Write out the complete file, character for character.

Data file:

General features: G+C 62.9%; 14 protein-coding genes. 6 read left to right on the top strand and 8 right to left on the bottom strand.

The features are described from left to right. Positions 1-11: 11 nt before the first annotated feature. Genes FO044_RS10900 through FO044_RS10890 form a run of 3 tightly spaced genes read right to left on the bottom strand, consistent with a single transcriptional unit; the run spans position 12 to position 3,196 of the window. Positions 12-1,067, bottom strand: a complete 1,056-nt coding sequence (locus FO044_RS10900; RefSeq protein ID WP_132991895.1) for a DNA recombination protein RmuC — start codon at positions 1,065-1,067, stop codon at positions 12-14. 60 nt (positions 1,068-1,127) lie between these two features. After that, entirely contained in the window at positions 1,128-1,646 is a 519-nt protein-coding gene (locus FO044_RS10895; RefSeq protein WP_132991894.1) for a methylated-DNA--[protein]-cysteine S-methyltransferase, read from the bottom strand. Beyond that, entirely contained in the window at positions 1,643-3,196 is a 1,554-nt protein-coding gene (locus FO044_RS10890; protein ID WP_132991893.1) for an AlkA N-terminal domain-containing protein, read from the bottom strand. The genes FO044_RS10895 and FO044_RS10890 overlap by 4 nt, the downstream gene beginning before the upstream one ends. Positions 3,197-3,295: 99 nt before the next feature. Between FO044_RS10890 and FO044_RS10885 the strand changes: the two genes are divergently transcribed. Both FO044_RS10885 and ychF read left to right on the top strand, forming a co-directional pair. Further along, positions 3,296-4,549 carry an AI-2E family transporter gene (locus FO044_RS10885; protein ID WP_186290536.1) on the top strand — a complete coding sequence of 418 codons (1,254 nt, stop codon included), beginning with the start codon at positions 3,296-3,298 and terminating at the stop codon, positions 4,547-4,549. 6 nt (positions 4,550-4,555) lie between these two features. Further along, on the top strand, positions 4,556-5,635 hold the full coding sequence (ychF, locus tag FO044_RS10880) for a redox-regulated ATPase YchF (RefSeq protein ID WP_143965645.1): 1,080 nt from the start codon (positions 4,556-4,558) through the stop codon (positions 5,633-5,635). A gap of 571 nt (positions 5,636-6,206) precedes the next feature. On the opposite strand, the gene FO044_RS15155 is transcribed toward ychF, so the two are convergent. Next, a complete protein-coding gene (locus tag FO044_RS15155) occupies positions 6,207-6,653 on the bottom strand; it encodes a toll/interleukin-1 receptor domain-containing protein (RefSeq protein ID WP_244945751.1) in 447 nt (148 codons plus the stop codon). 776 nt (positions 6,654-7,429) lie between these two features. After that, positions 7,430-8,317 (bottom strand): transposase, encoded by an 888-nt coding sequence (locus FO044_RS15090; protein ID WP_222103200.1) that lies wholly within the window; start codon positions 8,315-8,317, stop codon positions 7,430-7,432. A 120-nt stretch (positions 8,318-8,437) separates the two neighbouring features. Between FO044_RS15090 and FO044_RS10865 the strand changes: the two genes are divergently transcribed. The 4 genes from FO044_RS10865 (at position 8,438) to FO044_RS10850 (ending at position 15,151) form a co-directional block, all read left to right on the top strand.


General features: G+C 62.9%; 14 protein-coding genes. 6 read left to right on the top strand and 8 right to left on the bottom strand.

The features are described from left to right. Positions 1-11: 11 nt before the first annotated feature. Genes FO044_RS10900 through FO044_RS10890 form a run of 3 tightly spaced genes read right to left on the bottom strand, consistent with a single transcriptional unit; the run spans position 12 to position 3,196 of the window. Positions 12-1,067, bottom strand: a complete 1,056-nt coding sequence (locus FO044_RS10900; RefSeq protein ID WP_132991895.1) for a DNA recombination protein RmuC — start codon at positions 1,065-1,067, stop codon at positions 12-14. 60 nt (positions 1,068-1,127) lie between these two features. After that, entirely contained in the window at positions 1,128-1,646 is a 519-nt protein-coding gene (locus FO044_RS10895; RefSeq protein WP_132991894.1) for a methylated-DNA--[protein]-cysteine S-methyltransferase, read from the bottom strand. Beyond that, entirely contained in the window at positions 1,643-3,196 is a 1,554-nt protein-coding gene (locus FO044_RS10890; protein ID WP_132991893.1) for an AlkA N-terminal domain-containing protein, read from the bottom strand. The genes FO044_RS10895 and FO044_RS10890 overlap by 4 nt, the downstream gene beginning before the upstream one ends. Positions 3,197-3,295: 99 nt before the next feature. Between FO044_RS10890 and FO044_RS10885 the strand changes: the two genes are divergently transcribed. Both FO044_RS10885 and ychF read left to right on the top strand, forming a co-directional pair. Further along, positions 3,296-4,549 carry an AI-2E family transporter gene (locus FO044_RS10885; protein ID WP_186290536.1) on the top strand — a complete coding sequence of 418 codons (1,254 nt, stop codon included), beginning with the start codon at positions 3,296-3,298 and terminating at the stop codon, positions 4,547-4,549. 6 nt (positions 4,550-4,555) lie between these two features. Further along, on the top strand, positions 4,556-5,635 hold the full coding sequence (ychF, locus tag FO044_RS10880) for a redox-regulated ATPase YchF (RefSeq protein ID WP_143965645.1): 1,080 nt from the start codon (positions 4,556-4,558) through the stop codon (positions 5,633-5,635). A gap of 571 nt (positions 5,636-6,206) precedes the next feature. On the opposite strand, the gene FO044_RS15155 is transcribed toward ychF, so the two are convergent. Next, a complete protein-coding gene (locus tag FO044_RS15155) occupies positions 6,207-6,653 on the bottom strand; it encodes a toll/interleukin-1 receptor domain-containing protein (RefSeq protein ID WP_244945751.1) in 447 nt (148 codons plus the stop codon). 776 nt (positions 6,654-7,429) lie between these two features. After that, positions 7,430-8,317 (bottom strand): transposase, encoded by an 888-nt coding sequence (locus FO044_RS15090; protein ID WP_222103200.1) that lies wholly within the window; start codon positions 8,315-8,317, stop codon positions 7,430-7,432. A 120-nt stretch (positions 8,318-8,437) separates the two neighbouring features. Between FO044_RS15090 and FO044_RS10865 the strand changes: the two genes are divergently transcribed. The 4 genes from FO044_RS10865 (at position 8,438) to FO044_RS10850 (ending at position 15,151) form a co-directional block, all read left to right on the top strand.